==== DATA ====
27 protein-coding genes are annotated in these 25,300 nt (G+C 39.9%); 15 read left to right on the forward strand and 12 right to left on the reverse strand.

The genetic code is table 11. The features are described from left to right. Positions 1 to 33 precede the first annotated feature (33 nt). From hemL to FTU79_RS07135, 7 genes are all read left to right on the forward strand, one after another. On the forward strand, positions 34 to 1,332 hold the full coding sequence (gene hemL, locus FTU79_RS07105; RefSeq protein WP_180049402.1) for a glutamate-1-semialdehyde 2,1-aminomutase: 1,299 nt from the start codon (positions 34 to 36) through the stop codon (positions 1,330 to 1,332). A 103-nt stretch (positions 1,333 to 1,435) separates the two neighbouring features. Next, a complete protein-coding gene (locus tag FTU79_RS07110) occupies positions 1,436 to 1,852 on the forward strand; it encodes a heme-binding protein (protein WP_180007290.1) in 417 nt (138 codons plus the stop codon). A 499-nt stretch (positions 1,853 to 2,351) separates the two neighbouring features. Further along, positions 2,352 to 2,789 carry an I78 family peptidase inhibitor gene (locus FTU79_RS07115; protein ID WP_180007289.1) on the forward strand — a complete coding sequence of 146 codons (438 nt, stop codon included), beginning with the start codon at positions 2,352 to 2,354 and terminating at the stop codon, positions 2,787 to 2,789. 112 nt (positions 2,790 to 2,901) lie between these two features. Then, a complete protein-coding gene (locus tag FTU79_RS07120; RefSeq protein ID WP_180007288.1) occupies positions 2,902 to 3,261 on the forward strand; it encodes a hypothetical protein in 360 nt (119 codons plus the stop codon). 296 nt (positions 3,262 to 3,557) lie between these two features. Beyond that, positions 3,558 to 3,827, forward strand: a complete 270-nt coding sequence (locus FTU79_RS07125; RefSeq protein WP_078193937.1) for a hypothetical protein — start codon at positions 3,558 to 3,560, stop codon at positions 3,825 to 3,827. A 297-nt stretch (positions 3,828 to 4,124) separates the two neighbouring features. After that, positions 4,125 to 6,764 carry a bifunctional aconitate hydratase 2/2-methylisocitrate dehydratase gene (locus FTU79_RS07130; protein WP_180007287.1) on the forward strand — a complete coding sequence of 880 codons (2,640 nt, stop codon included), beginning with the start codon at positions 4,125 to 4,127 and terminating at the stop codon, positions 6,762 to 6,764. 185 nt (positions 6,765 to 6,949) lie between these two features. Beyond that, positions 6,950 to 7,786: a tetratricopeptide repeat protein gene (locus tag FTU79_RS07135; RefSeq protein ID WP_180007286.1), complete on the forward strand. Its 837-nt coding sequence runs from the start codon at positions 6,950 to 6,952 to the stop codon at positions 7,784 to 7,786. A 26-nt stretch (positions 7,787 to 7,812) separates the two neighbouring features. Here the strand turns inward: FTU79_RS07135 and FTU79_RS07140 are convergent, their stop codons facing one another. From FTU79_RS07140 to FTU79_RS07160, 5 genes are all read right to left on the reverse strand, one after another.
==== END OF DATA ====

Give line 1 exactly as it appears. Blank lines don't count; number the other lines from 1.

27 protein-coding genes are annotated in these 25,300 nt (G+C 39.9%); 15 read left to right on the forward strand and 12 right to left on the reverse strand.